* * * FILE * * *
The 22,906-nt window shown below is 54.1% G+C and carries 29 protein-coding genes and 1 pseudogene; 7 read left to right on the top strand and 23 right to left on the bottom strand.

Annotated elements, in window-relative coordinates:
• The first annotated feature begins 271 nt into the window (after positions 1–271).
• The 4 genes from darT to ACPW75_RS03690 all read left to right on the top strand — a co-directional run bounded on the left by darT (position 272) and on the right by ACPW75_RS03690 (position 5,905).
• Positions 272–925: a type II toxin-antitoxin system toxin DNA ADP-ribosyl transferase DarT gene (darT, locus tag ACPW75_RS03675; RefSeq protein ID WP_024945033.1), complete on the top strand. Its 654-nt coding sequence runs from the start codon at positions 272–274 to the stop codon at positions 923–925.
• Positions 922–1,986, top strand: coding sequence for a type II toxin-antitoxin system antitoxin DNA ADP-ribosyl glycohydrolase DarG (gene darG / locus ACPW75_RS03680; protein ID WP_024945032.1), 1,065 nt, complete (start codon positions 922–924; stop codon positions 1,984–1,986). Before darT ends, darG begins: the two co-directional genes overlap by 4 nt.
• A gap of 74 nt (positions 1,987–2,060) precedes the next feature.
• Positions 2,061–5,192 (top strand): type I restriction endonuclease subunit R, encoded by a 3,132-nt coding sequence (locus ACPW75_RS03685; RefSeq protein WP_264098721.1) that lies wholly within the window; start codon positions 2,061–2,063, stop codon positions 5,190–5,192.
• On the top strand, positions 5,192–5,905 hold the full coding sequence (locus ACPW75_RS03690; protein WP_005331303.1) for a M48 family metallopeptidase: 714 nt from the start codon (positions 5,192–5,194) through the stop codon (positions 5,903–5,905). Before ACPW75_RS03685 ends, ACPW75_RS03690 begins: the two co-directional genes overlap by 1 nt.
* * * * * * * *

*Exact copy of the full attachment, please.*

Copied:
The 22,906-nt window shown below is 54.1% G+C and carries 29 protein-coding genes and 1 pseudogene; 7 read left to right on the top strand and 23 right to left on the bottom strand.

Annotated elements, in window-relative coordinates:
• The first annotated feature begins 271 nt into the window (after positions 1–271).
• The 4 genes from darT to ACPW75_RS03690 all read left to right on the top strand — a co-directional run bounded on the left by darT (position 272) and on the right by ACPW75_RS03690 (position 5,905).
• Positions 272–925: a type II toxin-antitoxin system toxin DNA ADP-ribosyl transferase DarT gene (darT, locus tag ACPW75_RS03675; RefSeq protein ID WP_024945033.1), complete on the top strand. Its 654-nt coding sequence runs from the start codon at positions 272–274 to the stop codon at positions 923–925.
• Positions 922–1,986, top strand: coding sequence for a type II toxin-antitoxin system antitoxin DNA ADP-ribosyl glycohydrolase DarG (gene darG / locus ACPW75_RS03680; protein ID WP_024945032.1), 1,065 nt, complete (start codon positions 922–924; stop codon positions 1,984–1,986). Before darT ends, darG begins: the two co-directional genes overlap by 4 nt.
• A gap of 74 nt (positions 1,987–2,060) precedes the next feature.
• Positions 2,061–5,192 (top strand): type I restriction endonuclease subunit R, encoded by a 3,132-nt coding sequence (locus ACPW75_RS03685; RefSeq protein WP_264098721.1) that lies wholly within the window; start codon positions 2,061–2,063, stop codon positions 5,190–5,192.
• On the top strand, positions 5,192–5,905 hold the full coding sequence (locus ACPW75_RS03690; protein WP_005331303.1) for a M48 family metallopeptidase: 714 nt from the start codon (positions 5,192–5,194) through the stop codon (positions 5,903–5,905). Before ACPW75_RS03685 ends, ACPW75_RS03690 begins: the two co-directional genes overlap by 1 nt.